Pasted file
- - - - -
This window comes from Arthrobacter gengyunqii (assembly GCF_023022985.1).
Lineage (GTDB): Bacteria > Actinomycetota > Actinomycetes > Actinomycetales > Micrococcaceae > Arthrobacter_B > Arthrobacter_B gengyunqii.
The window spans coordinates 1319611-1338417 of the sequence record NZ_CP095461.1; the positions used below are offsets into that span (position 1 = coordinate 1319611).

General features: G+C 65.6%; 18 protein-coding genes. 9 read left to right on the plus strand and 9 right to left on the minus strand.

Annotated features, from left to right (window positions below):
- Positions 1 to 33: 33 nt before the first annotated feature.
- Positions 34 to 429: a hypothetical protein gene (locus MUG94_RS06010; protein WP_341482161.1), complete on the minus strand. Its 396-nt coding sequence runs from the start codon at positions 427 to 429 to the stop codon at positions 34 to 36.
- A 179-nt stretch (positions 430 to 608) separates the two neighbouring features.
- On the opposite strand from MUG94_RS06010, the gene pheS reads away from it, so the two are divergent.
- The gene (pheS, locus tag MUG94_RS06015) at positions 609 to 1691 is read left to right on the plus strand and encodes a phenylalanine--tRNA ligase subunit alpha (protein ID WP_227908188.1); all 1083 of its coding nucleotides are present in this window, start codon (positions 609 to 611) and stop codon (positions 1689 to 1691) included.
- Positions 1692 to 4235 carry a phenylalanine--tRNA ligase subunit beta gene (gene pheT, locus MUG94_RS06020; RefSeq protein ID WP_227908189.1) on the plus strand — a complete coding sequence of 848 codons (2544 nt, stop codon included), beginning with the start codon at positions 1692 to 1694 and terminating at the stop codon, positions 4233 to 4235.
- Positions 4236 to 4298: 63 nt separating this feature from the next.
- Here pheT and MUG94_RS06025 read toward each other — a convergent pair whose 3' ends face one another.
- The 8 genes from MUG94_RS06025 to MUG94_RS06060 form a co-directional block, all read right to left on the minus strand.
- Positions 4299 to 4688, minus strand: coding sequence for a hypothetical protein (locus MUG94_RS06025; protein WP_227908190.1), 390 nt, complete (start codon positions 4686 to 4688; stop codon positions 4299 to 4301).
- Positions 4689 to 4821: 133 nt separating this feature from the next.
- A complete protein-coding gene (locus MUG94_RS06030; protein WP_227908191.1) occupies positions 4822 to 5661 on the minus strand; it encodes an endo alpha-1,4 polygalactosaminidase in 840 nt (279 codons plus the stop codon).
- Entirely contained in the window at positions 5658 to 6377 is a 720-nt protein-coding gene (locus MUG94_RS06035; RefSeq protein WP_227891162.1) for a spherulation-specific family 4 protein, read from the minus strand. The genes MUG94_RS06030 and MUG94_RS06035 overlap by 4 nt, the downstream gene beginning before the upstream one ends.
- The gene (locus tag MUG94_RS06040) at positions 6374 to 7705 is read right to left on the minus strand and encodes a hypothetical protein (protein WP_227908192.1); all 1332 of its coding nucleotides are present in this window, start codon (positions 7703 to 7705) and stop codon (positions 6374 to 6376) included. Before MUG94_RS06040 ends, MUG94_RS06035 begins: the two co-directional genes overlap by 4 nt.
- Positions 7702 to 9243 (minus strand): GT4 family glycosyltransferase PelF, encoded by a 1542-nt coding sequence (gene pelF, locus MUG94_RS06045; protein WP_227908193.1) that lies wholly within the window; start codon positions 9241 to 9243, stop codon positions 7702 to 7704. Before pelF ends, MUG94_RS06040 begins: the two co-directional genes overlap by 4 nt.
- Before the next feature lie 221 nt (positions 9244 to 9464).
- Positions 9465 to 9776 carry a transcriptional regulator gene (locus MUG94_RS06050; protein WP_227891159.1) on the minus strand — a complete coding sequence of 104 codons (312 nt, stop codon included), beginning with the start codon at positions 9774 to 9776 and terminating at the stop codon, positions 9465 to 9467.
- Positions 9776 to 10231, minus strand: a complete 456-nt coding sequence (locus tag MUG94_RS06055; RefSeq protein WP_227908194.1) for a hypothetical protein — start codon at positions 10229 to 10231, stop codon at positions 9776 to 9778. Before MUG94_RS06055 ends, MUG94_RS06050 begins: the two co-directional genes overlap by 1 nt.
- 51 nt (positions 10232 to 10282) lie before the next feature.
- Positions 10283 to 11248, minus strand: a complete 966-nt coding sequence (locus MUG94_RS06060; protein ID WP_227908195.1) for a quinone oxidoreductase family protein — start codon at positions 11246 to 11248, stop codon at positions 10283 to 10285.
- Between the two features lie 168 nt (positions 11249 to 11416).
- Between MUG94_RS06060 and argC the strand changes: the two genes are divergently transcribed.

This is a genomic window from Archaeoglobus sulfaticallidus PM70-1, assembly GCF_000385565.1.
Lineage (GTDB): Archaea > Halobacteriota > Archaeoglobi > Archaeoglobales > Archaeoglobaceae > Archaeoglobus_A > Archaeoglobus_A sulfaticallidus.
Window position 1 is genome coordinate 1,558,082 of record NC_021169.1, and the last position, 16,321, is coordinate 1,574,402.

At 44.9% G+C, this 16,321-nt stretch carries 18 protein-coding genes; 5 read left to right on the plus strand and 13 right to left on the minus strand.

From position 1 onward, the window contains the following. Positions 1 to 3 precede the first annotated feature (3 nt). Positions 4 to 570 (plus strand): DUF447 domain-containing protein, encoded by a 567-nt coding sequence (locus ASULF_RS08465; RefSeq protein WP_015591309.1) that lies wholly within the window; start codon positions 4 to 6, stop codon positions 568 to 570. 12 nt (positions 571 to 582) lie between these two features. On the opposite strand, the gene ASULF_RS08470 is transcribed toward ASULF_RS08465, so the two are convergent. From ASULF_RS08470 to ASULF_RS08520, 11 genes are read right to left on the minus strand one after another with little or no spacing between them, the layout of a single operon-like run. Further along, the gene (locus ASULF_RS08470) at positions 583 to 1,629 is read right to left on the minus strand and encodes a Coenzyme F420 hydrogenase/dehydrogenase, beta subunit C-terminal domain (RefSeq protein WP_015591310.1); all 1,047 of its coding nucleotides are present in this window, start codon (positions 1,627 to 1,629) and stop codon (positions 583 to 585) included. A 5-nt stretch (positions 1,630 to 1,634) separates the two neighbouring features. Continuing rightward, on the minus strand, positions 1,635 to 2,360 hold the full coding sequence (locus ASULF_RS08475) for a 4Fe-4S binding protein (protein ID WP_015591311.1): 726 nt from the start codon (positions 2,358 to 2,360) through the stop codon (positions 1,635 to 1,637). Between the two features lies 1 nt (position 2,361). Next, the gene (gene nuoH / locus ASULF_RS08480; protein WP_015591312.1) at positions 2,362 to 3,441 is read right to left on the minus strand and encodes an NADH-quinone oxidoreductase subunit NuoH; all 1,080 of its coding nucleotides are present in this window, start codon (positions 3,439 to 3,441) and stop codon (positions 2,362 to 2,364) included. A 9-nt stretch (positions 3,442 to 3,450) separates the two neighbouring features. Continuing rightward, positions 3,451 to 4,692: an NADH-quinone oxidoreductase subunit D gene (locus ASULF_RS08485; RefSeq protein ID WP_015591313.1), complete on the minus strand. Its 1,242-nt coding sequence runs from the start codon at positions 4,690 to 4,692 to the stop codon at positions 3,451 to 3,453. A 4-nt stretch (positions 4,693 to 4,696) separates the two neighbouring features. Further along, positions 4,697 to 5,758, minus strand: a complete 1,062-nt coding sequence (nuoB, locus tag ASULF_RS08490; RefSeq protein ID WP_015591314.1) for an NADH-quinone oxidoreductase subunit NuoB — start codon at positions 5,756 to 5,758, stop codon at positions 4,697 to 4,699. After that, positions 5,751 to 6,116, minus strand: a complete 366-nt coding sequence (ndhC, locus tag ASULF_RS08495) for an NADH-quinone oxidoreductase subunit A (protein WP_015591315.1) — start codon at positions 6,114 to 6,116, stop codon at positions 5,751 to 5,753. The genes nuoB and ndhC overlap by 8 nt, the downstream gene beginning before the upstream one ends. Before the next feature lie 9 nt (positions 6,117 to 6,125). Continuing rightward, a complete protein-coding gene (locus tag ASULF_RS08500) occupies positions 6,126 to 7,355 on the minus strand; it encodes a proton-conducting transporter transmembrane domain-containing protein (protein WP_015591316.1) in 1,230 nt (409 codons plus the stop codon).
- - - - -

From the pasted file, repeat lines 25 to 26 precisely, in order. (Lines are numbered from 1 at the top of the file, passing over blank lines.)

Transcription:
- Positions 10283 to 11248, minus strand: a complete 966-nt coding sequence (locus MUG94_RS06060; protein ID WP_227908195.1) for a quinone oxidoreductase family protein — start codon at positions 11246 to 11248, stop codon at positions 10283 to 10285.
- Between the two features lie 168 nt (positions 11249 to 11416).